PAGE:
Musings & Thoughts for Tuesday, July 20, 2021, or: Coping with Yesterday

Photo by Matt Hardy on

Hi, there, Dear Reader. It is midday here in New Hometown, Florida, on Tuesday, July 20, 2021. The present temperature is 88˚F (31˚C) under sunny skies. With humidity at 54% and the wind blowing from the southeast at 4 MPH (6 KM/H), the heat index is 98˚F (36˚C). Today’s forecast calls for scattered rain showers and a high of 93˚F (34˚C). Tonight, we can expect scattered rain showers to continue. The low will be 74˚F (24˚C). The Air Quality Index (AQI) is 25 or Good.

If my mother had had her way, I would still be seeing this view – in person – at least once per day.

Well, I made it through yesterday without falling into a depressive state because it was the sixth anniversary of my mother’s death. Yes, I grieved her passing; I think I do so – consciously or not – every day, especially when I compare and contrast life here in New Hometown to my previous one in Miami. And, yes, I wrote another commemorative blog post about her death. Like it or not, July 19, 2015 was a defining, life-altering date for me, and it would have so even if:

  • My mom’s plan to for me keep our townhouse as my inheritance and permanent home had worked out
  • My half-sister and I were not at each other’s throats due to our different personalities and states of mental health
  • I had a steady source of income and financial security free of the limits imposed on me by the Social Security Administration

Basically, even if I were financially well-off, happy, and in my own house rather than in the home of someone who took it upon herself to take me in (and it was  her idea, not mine), my mother’s demise would have defined the remainder of my life. Her absence would still weigh heavily on my mind even if my wishes of being independent – or at least in a happy relationship – had come true.

Mom was still able to get out of bed and go for walks (with the aid of a walker) when one of our respite aid workers snapped this shot of us back in 2012.

I’m not going to write an entire post about this subject; suffice it to say that the bond between my mother and me was strong (certainly stronger than that between Mom and my half-sister[1]) and that any setback I experience here in this house triggers the “But life was so much better when Mom was around” thoughts. Every time that something good happens to me (which is a rarity these days), I wish I could share the news with her. I mean, now that I’m involuntarily single, who can I share good news to in person, right?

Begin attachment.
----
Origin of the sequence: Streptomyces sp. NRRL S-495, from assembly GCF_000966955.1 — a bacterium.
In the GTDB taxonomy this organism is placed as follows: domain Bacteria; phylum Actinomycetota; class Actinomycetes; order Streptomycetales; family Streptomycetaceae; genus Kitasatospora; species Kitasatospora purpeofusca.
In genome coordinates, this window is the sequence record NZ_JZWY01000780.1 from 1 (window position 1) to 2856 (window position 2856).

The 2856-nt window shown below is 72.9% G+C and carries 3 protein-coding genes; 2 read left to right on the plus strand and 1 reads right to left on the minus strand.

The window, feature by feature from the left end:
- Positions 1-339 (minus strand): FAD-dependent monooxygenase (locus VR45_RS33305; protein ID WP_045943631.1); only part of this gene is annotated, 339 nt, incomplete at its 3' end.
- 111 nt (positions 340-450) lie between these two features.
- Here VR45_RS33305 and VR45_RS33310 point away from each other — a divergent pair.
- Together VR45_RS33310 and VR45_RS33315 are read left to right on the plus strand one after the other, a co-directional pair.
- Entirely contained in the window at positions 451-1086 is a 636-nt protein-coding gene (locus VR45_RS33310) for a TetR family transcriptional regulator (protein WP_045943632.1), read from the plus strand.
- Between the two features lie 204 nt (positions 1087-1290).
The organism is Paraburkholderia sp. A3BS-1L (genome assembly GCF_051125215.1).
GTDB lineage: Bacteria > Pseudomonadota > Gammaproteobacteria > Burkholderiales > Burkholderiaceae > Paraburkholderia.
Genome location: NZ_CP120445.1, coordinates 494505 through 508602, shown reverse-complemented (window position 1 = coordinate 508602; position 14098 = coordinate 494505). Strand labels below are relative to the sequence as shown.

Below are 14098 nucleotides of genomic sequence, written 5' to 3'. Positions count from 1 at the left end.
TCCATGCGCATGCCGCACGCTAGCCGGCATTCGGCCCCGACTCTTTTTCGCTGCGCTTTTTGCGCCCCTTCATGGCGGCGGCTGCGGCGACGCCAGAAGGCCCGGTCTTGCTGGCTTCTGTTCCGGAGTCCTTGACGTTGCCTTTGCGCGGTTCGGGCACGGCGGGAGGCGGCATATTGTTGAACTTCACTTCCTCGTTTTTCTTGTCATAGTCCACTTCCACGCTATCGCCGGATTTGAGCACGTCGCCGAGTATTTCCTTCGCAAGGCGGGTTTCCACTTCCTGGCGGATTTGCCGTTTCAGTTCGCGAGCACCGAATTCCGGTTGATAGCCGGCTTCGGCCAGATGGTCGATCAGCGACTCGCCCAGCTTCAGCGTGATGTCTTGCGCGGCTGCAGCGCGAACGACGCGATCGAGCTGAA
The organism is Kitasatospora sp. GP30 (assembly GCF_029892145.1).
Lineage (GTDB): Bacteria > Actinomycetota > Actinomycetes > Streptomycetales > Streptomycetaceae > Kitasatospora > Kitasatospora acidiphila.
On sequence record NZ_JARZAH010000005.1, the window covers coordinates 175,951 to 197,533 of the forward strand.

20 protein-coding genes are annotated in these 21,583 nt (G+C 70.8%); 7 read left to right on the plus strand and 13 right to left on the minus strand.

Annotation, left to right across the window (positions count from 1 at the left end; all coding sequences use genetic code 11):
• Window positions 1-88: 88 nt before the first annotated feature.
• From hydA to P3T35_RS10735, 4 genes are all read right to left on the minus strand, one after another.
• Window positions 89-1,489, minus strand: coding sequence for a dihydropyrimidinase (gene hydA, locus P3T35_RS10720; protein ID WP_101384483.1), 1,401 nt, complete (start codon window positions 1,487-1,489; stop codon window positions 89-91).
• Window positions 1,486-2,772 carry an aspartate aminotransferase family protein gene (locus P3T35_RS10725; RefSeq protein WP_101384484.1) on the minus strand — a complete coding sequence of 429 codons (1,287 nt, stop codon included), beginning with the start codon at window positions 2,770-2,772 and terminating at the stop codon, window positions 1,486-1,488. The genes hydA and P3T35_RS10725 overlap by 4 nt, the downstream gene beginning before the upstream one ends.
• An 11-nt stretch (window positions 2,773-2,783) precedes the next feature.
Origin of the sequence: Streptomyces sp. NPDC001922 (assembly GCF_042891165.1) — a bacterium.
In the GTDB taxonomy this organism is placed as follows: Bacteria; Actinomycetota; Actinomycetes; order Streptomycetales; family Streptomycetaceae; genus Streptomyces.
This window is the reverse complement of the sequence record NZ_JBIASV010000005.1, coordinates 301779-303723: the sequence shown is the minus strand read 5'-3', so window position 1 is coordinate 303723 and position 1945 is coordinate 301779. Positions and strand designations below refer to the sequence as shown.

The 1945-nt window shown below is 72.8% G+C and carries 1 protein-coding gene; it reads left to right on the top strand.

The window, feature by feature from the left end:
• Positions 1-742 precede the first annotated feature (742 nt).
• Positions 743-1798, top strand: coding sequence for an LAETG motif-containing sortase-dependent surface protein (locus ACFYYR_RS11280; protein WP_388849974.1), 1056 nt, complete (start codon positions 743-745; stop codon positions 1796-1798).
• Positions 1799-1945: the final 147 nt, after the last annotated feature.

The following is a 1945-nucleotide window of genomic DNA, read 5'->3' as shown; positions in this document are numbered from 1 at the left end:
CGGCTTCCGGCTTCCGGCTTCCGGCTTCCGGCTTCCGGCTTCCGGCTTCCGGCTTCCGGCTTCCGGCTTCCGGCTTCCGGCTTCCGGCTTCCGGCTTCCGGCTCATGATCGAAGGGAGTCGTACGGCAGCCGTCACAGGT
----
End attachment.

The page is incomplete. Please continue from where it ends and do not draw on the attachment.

Apropos of good news, remember that I mentioned a while back that Kenneth Shapiro, the writer-director of Great Voices Sing John Denver wanted to add my review of the movie to the official Great Voices Sing John Denver website?

Well, it took the webmaster of the site some time to do so, and I thought that Shapiro probably forgot. After all, I am not a well-known film critic on the same exalted level of Robert Roeper, Peter Travis, or my personal inspiration, the late Roger Ebert. I’m just a boring middle-aged Star Wars fan and storyteller. But on Monday I went to the Great Voices website,  looked at the Awards and Laurels page, and saw this….

I thought that if Shapiro were serious about adding my review to the website, it would be tucked away off in a corner where it could be seen. Or maybe the site manager would have just pulled a quote and created a “blurb.” You know, something along the lines of:

“I recommend this award-winning film to anyone who enjoys great music…., it will appeal a great deal to either fans of John Denver or are familiar with the artists recruited by Milt and Rosemary Okun, Elisa Justice, and Lee Holdridge.”

But no. The folks at the Great Voices Film Company appreciated my review and gave it a prominent place on the Awards and Laurels page. And, of course, my very human reaction was, “Wow! They like me! They really like me!”[2]

So, yeah, I made it though yesterday without shedding a tear or being a grump. Seeing my review on the Great Voices Film Company site – and my name, while we are at it – made my day.

I still wish my mom had seen it, though.

(C) 2020, 2021 CBS Studios and Paramount Home Media Distribution

Well, other than to say that today I will be getting my Blu-ray set of Star Trek: Discovery’s third season – it is now on an Amazon Prime delivery van and Out for Delivery – and that I’m probably going to watch parts of it tonight, I don’t have much in the way of news. I hope that the rain showers don’t mutate into thunderstorms. I don’t mind rain by itself, but I’m not fond of lightning strikes.

So, Dear Reader, I’ll just stop here and say, “Ciao for now!” Stay safe, stay healthy, and I’ll catch you on the sunny side of things.

[1] A fact of life that I think is the principal source of Vicky’s antipathy toward me.

[2] I never saw the Oscar broadcast where Sally Field said this after she won the Best Actress Academy Award for her performance in Places in the Heart. But I do know the quote.

Published by Alex Diaz-Granados

Alex Diaz-Granados (1963- ) began writing movie reviews as a staff writer and Entertainment Editor for his high school newspaper in the early 1980s and was the Diversions editor for Miami-Dade Community College, South Campus' student newspaper for one semester. Using his experiences in those publications, Alex has been raving and ranting about the movies online since 2003 at various web sites, including Amazon, Ciao and Epinions. In addition to writing reviews, Alex has written or co-written three films ("A Simple Ad," "Clown 345," and "Ronnie and the Pursuit of the Elusive Bliss") for actor-director Juan Carlos Hernandez. You can find his reviews and essays on his blogs, A Certain Point of View and A Certain Point of View, Too.

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